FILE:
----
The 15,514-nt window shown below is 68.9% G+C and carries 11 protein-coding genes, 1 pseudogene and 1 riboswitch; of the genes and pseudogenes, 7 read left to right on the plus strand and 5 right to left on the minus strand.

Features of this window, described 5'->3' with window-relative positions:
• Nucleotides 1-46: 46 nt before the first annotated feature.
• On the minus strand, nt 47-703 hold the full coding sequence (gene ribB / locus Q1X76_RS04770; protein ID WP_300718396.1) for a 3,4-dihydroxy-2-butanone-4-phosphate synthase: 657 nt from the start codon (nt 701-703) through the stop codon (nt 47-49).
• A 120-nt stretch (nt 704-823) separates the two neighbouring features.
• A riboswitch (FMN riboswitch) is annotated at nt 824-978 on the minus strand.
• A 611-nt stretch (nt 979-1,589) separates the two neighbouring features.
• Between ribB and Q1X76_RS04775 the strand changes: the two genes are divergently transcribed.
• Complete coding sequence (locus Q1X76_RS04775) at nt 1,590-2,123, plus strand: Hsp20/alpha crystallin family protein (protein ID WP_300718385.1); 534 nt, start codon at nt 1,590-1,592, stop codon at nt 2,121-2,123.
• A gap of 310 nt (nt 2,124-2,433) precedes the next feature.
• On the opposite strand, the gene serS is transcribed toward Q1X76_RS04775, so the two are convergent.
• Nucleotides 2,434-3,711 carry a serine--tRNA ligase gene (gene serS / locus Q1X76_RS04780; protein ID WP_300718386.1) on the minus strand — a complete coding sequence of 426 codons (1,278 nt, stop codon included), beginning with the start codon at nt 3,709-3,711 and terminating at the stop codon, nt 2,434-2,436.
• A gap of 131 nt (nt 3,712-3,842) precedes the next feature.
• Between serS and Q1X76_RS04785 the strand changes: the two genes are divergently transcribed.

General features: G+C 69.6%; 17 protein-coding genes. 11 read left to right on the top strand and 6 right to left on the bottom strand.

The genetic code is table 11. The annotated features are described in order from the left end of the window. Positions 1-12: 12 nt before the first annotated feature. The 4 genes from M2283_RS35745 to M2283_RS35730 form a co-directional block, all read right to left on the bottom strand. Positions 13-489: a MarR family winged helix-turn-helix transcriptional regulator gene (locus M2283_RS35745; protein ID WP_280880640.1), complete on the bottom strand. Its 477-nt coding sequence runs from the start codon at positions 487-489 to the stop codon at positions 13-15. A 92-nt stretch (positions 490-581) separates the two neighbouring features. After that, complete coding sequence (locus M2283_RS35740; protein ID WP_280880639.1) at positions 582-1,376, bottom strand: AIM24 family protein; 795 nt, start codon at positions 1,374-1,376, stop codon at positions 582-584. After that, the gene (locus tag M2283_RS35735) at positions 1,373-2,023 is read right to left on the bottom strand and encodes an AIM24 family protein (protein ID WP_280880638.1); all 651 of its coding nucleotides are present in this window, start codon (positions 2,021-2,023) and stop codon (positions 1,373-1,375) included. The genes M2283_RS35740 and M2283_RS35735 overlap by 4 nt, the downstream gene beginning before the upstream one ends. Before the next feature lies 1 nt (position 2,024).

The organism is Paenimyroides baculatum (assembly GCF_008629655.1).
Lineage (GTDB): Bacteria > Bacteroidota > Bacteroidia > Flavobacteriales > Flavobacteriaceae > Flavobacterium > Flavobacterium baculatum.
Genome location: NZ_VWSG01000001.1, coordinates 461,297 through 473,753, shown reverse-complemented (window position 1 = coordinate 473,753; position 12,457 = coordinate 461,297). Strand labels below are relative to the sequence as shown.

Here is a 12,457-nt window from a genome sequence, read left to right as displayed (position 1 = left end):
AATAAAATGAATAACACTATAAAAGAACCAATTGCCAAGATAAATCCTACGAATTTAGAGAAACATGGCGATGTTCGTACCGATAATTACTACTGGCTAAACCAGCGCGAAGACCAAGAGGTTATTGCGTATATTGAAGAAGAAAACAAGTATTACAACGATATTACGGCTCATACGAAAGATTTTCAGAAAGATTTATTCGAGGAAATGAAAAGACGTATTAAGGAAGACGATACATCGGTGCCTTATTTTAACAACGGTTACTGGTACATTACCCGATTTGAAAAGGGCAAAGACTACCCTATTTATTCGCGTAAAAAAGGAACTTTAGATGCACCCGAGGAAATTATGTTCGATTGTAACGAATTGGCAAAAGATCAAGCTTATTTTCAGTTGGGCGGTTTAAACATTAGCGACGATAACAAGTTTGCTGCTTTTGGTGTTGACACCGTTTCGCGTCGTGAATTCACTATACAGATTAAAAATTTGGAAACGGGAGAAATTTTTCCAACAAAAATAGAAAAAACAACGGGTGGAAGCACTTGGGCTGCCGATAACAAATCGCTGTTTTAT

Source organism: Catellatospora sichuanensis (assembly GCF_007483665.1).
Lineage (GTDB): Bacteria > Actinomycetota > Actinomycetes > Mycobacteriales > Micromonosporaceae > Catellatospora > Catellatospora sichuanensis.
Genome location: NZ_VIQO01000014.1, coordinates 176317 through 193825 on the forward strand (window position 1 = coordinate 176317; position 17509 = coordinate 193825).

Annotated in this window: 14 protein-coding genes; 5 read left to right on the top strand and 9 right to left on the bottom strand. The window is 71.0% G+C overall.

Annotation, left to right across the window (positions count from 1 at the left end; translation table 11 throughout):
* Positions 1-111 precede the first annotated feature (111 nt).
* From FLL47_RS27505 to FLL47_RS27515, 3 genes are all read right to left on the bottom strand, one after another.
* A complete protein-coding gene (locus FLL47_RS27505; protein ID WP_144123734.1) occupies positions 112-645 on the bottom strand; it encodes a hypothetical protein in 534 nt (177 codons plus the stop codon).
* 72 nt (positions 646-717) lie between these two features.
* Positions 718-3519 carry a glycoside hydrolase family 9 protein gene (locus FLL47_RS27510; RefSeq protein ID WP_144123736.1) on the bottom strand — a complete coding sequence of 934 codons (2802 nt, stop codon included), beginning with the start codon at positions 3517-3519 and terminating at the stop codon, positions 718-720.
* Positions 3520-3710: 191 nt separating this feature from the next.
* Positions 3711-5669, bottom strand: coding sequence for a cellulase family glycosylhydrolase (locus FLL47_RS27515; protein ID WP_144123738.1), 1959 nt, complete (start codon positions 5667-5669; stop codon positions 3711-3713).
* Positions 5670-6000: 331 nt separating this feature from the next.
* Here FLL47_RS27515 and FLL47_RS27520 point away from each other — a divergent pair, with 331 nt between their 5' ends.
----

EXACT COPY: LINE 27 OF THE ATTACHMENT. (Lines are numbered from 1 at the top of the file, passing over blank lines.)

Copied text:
* Positions 1-111 precede the first annotated feature (111 nt).